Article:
Much as we are grateful for these material and spiritual blessings, we are conscious, in this year, of special sorrows and disappointments. We are engaged in a painful conflict in Asia, which was not of our choosing, and in which we are involved in fidelity to a sacred promise to help a nation which has been the victim of aggression. We are proud of the spirit of our men who are risking their lives on Asian soil. We pray that their sacrifice will be redeemed in an honorable peace and the restoration of a land long torn by war.
We are grateful for the tremendous advances which have been made in our generation in social justice and in equality of opportunity, regardless of racial background. But we are saddened by the civil strife which has occurred in our great cities.
Recognizing the trials we have endured and are enduring, I have turned to the Thanksgiving Proclamation of President Abraham Lincoln in 1863. President Lincoln faced, with equal emphasis, both the blessings and the sorrows of the people.
He recommended to his fellow citizens that, “while offering up the ascriptions justly due to Him for such singular deliverances and blessings, they do also, with humble penitence for our national perverseness and disobedience, commend to His tender care all those who have become widows, orphans, mourners, or sufferers in the lamentable civil strife in which we are unavoidably engaged.”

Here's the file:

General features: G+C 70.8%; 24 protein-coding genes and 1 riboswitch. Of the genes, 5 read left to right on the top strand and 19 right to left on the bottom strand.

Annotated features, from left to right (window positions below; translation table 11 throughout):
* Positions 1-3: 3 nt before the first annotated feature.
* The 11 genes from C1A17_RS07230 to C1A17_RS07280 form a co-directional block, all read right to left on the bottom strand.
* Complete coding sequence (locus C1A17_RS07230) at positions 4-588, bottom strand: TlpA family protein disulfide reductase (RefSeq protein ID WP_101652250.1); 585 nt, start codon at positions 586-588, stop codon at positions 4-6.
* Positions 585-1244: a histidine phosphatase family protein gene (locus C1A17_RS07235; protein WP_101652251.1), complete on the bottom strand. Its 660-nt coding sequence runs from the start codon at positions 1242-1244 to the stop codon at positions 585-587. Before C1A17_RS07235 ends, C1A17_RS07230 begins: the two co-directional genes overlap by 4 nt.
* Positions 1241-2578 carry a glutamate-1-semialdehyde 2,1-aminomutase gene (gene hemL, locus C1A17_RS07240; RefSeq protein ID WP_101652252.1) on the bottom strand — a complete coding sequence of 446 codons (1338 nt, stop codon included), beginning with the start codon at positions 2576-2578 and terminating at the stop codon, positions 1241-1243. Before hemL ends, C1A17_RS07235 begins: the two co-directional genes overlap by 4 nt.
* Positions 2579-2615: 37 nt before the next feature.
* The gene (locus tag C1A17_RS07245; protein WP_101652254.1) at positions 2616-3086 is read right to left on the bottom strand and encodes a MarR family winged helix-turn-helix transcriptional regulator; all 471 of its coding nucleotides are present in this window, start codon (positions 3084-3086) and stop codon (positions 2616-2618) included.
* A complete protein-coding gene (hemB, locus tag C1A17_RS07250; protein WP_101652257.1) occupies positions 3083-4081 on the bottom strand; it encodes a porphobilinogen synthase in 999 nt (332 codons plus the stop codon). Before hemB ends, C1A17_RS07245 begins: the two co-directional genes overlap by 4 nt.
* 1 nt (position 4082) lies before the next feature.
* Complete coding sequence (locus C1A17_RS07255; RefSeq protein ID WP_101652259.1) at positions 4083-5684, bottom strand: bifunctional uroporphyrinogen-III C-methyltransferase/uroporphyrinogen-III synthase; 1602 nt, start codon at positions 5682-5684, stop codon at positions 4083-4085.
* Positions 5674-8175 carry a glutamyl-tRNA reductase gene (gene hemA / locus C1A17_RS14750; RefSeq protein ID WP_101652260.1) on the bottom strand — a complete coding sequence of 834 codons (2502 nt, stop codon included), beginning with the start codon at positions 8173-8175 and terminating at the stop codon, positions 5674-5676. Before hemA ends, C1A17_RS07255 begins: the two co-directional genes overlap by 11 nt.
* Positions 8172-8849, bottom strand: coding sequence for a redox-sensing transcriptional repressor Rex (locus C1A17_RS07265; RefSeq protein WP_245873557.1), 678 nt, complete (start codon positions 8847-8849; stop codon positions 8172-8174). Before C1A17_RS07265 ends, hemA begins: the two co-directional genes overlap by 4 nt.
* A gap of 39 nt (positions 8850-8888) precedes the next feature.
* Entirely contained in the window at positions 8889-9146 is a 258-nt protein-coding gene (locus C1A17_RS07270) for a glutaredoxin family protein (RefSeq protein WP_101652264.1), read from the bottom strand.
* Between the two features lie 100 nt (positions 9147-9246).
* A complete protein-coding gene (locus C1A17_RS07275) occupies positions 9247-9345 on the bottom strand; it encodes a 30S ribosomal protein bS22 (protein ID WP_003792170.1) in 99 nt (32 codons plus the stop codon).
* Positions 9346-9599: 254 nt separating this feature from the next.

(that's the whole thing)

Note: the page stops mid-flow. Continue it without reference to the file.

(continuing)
In a similar spirit I ask my fellow citizens to join their thankfulness with penitence and humility. Let us implore Almighty God that, to all our other blessings, He may add the blessings of wisdom and perseverance that will lead us to both peace and justice, in the family of nations and in our beloved homeland.
NOW, THEREFORE, I, LYNDON B. JOHNSON, President of the United States of America in consonance with Section 6103 of title 5 of the United States Code designating the fourth Thursday of November in each year as Thanksgiving Day, do hereby proclaim Thursday, November 23, 1967 as a day of national thanksgiving.
IN WITNESS WHEREOF, I have hereunto set my hand this ninth day of November in the year of our Lord nineteen hundred and sixty-seven, and of the Independence of the United States of America the one hundred and ninety-second.
LYNDON B. JOHNSON